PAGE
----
Environmental Impacts on Health and Epigenetics

The effects of a parent’s environment on offspring, also known as intergenerational effects, play a major role in biology across species ranging from plants to humans. These effects can lead to substantial changes in the development and physiology of offspring and, in many cases, even can serve as a way of programming offspring to adapt to the environment into which they are about to be born. For example, in certain species of pea aphids, the exposure of mothers to stress causes her offspring to develop wings that allows them to fly away from stressful conditions.

Despite similar observations of a mother’s environment causing what appear to be programmed changes in offspring physiology in diverse species, including humans, most of the mechanisms underlying these intergenerational effects remain unknown. Our research aims to identify the molecular mechanisms underlying intergenerational effects with a long-term aim of understanding:

  • How common are intergenerational effects in biology?
  • What are the mechanisms that mediate different observations of intergenerational effects and are they conserved across species?
  • Can we prevent the deleterious consequences associated with intergenerational effects? Particularly those observed in humans that appear to contribute to multiple human pathologies such as Type 2 diabetes.

In addition to our work on intergenerational effects, we opportunistically use C. elegans as a model organism to answer fundamental questions in biology that are difficult to study in other systems. Recently, this has included two new projects in the lab: one on SWI/SNF chromatin remodeling and one on host-microbe interactions and their contribution to disease.

SWI/SNF chromatin remodeling

Mutations in SWI/SNF chromatin remodeling subunits are found in 20% of all human cancers and cause multiple different intellectual disability syndromes and autism. However, complete loss of SWI/SNF function is lethal even in many cell culture systems, which prevents the use of well-established genetic approaches to study SWI/SNF function that have historically be used to identify pathways that interact with and regulate SWI/SNF.

To address this, we created a new model of SWI/SNF chromatin remodeling in C. elegans and already have used this new model to identify new factors that interact with this critical epigenetic regulator. We are now investigating how these factors contribute to diseases caused by mutations in SWI/SNF subunits and if these factors could be targeted therapeutically.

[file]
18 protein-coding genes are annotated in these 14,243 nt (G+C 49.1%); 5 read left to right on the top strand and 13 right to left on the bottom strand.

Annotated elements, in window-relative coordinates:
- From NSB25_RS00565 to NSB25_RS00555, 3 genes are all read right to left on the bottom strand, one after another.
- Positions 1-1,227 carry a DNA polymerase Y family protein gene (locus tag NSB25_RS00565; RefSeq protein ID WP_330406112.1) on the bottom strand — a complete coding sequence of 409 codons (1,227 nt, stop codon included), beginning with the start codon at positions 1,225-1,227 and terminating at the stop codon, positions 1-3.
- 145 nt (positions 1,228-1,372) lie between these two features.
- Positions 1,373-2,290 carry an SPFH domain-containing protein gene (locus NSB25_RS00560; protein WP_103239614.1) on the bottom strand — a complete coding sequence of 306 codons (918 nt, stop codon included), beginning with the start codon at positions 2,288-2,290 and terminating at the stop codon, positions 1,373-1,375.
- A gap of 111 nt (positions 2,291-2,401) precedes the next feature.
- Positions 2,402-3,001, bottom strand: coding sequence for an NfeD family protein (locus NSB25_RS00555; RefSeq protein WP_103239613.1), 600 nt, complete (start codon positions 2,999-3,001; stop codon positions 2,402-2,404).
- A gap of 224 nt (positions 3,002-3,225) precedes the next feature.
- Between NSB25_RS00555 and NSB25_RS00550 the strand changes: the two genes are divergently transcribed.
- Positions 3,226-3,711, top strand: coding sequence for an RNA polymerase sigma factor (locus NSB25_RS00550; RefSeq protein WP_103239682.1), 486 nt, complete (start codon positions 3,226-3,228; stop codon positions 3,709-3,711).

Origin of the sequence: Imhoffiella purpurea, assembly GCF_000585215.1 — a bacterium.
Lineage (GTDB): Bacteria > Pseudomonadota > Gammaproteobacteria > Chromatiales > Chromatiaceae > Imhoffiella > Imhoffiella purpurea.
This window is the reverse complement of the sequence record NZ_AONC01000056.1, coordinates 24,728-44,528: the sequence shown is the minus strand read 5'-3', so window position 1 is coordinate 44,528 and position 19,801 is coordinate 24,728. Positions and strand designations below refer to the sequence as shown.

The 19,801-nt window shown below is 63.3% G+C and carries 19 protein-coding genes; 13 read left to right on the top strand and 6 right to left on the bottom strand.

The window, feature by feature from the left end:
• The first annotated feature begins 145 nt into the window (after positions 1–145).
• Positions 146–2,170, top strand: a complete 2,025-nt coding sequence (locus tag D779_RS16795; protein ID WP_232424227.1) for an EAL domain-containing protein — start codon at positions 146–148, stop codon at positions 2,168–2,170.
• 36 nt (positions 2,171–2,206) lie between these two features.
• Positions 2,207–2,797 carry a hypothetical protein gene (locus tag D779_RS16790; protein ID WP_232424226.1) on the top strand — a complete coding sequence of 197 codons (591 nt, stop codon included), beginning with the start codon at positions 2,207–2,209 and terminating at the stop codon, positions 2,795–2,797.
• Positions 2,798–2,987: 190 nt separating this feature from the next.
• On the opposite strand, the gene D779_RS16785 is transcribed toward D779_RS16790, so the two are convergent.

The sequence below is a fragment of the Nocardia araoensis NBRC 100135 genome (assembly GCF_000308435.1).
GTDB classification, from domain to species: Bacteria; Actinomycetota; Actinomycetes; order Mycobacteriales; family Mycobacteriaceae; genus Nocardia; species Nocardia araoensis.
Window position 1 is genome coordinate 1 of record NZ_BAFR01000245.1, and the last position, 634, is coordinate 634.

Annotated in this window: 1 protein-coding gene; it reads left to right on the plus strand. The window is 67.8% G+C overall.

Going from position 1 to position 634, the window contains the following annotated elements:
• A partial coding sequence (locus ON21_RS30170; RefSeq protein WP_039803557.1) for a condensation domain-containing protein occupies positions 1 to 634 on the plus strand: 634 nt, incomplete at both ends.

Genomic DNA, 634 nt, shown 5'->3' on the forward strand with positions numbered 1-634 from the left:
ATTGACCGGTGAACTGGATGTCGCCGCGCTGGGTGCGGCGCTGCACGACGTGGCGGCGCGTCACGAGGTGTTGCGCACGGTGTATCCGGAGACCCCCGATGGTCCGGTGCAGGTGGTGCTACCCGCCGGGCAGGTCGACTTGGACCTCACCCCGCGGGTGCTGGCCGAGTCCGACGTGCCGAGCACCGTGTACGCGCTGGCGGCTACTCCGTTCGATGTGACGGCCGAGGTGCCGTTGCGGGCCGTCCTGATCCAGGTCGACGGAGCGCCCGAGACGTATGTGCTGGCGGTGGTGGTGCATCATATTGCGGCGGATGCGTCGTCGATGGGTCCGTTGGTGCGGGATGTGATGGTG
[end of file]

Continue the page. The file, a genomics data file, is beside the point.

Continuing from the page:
Host-microbe interactions

Bacteria present in a human’s gut microbiome can both promote and protect against numerous diseases. Despite these observations, studies of the molecular mechanisms by which bacteria affect physiology remain challenging in complex mammalian model microbiomes that comprise hundreds of different bacterial species. The costs of maintaining germ-free models and the difficulties of working with complex microbial communities have further complicated the use of high-throughput approaches to study host-microbe interactions in mammalian model systems.

C. elegans, by contrast, can easily and cheaply be grown in the presence of a single bacterial species. We are now using this advantage to rapidly profile how tens of thousands of different bacteria can affect animal physiology with a particular focus on their effects on models of human disease. This includes identifying new bacteria that intergenerationally modify animal physiology and identifying the mechanisms by which bacteria drive these effects. In the long-term, we anticipate that we can exploit the mechanisms by which bacteria modify animal physiology to treat human pathologies.

Join Our Team

The Burton Lab is seeking a postdoctoral fellow interested in researching either:

  • phenotypic plasticity and intergenerational responses to stress
  • chromatin remodeling and its association with neurodevelopmental syndromes
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  • 171 studies published from Nov. 1, 2020 to Oct. 1, 2021